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IAFR is happy to announce that Sarah Jane (SJ) Holsteen has joined IAFR to serve with our ministry in Minneapolis/St. Paul. Read more to learn more about our newest teammate!


Sarah Jane (SJ) Holsteen joined the IAFR Minneapolis/St Paul team in Fall 2018 after having volunteered for two years in the launch of Jonathan House, IAFR’s housing project for asylum seekers in the Twin Cities.

SJ first learned about the social and political marginalization that asylum seekers face while volunteering at a walk-in clinic for migrants run by Médecins Sans Frontières (MSF-AZG) in Antwerp, Belgium in 2002/2003. She’s excited to work with churches and nonprofits in the Twin Cities now to address gaps and build mutually-transformative community with asylum seekers in the US.

Having lived a time in Belgium, Paraguay, Ecuador, and Burkina Faso, SJ finds great joy in cross-cultural relationship. The love and welcome she experienced when a stranger inspires her to offer (and receive!) the same in living and working with refugees. Believing that shared stories form a foundation for healing and belonging, SJ enjoys inviting reflection on where we see God in our stories, as well as where He might be calling us deeper into His.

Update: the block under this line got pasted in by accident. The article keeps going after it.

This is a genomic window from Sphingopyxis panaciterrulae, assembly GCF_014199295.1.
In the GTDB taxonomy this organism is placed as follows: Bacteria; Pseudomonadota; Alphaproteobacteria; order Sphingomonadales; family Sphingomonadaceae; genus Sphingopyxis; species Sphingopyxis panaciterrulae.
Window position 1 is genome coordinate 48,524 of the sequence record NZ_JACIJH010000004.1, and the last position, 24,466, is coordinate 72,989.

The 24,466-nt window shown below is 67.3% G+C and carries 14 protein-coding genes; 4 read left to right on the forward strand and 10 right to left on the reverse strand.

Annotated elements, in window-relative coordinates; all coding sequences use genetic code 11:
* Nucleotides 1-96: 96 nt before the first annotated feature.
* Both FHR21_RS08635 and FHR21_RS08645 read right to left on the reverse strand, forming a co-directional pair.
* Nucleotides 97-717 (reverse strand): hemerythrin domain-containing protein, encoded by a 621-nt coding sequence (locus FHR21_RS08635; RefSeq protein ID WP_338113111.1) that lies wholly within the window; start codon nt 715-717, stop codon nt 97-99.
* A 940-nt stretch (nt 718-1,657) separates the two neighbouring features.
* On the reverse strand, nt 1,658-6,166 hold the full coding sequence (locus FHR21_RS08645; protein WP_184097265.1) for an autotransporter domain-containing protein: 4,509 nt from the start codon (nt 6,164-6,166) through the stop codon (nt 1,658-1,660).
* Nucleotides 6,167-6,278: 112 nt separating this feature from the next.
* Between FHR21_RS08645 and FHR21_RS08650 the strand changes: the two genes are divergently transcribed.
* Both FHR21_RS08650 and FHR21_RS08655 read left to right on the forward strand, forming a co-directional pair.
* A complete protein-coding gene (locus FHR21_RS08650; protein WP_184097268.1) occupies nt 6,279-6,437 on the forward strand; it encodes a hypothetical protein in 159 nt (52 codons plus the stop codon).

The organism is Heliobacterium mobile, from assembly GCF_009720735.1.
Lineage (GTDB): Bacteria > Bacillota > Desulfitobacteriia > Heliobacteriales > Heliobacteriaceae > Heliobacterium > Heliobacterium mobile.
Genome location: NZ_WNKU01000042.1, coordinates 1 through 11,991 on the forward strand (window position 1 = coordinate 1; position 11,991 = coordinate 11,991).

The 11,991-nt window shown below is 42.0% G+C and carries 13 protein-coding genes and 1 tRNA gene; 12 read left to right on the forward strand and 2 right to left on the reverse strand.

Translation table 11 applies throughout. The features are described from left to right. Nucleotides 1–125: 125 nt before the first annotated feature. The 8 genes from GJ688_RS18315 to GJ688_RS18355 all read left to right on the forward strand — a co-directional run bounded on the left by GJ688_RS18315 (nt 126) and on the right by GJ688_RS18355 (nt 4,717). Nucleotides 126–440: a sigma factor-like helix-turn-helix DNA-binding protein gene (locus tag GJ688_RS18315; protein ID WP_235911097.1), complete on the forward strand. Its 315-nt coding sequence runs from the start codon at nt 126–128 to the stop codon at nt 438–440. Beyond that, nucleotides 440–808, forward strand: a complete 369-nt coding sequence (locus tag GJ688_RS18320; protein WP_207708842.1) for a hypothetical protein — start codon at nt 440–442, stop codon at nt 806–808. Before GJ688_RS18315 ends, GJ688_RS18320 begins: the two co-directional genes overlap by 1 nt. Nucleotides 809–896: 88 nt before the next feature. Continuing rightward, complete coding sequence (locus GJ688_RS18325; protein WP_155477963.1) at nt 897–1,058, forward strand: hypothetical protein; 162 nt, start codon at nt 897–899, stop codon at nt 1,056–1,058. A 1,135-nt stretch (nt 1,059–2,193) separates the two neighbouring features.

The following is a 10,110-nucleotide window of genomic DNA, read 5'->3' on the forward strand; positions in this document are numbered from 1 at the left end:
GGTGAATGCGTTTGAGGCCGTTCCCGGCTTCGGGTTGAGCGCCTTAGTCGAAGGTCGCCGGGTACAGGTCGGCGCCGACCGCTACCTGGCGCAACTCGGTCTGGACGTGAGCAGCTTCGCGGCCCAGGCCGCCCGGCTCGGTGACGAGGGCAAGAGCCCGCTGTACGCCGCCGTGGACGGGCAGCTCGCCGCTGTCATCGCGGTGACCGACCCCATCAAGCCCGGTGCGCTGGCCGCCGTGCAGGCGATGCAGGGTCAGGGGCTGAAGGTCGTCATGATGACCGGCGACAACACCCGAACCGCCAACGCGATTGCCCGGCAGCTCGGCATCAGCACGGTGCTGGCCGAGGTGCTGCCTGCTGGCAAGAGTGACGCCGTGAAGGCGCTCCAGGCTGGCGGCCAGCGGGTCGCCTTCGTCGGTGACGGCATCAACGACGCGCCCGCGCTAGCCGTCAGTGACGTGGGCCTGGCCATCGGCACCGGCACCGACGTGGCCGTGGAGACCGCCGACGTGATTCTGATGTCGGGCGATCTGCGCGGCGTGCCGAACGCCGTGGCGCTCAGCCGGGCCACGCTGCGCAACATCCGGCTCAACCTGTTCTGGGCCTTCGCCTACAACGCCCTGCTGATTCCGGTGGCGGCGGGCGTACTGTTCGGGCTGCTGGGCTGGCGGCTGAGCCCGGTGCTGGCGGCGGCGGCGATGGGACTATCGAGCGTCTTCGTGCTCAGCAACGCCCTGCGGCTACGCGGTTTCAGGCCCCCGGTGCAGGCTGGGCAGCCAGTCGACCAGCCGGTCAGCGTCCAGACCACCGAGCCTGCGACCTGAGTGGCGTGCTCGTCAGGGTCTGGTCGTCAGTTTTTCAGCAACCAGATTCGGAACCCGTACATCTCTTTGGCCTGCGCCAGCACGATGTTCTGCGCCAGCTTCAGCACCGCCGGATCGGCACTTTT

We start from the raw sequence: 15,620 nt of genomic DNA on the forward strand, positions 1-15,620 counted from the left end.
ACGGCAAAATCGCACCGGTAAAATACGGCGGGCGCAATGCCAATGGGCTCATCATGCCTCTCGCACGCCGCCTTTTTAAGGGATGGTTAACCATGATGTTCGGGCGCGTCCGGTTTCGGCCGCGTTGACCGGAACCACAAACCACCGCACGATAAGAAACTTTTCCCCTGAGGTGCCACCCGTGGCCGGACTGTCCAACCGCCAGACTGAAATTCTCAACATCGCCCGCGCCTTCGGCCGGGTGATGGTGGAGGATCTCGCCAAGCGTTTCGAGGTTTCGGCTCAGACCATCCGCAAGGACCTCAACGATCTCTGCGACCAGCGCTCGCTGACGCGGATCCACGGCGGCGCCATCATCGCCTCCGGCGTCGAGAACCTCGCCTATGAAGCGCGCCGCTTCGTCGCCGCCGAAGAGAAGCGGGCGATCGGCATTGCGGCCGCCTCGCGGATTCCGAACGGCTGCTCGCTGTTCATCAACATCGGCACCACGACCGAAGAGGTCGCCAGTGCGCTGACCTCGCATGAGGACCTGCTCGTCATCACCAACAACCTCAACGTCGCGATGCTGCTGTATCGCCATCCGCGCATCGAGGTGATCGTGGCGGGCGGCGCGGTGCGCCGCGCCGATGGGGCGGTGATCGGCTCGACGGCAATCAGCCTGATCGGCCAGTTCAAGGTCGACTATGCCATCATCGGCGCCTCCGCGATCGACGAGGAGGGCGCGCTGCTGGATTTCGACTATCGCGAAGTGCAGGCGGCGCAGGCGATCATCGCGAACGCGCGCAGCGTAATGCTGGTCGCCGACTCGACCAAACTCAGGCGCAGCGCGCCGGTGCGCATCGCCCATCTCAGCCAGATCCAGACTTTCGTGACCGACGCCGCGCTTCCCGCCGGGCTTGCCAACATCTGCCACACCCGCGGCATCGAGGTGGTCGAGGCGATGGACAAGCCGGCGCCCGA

SJ comes to IAFR with a diverse background in health and social services, post-secondary education, and marketing-communications. She has a BA in Spanish from Wheaton College and an MFA in creative nonfiction from University of Alaska-Fairbanks. In addition to her work with IAFR, she teaches academic and creative writing as an adjunct English professor at University of Northwestern - St Paul.

Donate to SJ's Ministry Now!

We thank God for leading SJ to join our team of missionaries dedicating their lives to helping people survive and recover from forced displacement!

Changing Lives, One Bite at a Time

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I love to cook so when I was looking for a way to connect with refugee women in my town, I knew that food was a good place to start.

One day I was visiting a young Syrian mother in her home. She was so busy in the kitchen that we could barely talk. In order to spend time together, I rolled up my sleeves and asked her to teach me how to cook her favorite food. I was blown away by her response. In an instant this young woman, lost in years of tragedy, came alive in an amazing way.

Since then I’ve cooked with many women of all ages from a wide variety of ethnic backgrounds. Regardless of what we prepare, the response from the time spend together is always the same… smiles, hugs, tears, laughing… joy!

It’s amazing how God uses the small things, like me and cooking, to make a big impact. But he does and I feel so privileged to be part of that.

If you’re interested in learning more about how cooking can help refugees thrive, visit We just published an amazing calendar with recipes you must try!

Grace + Peace,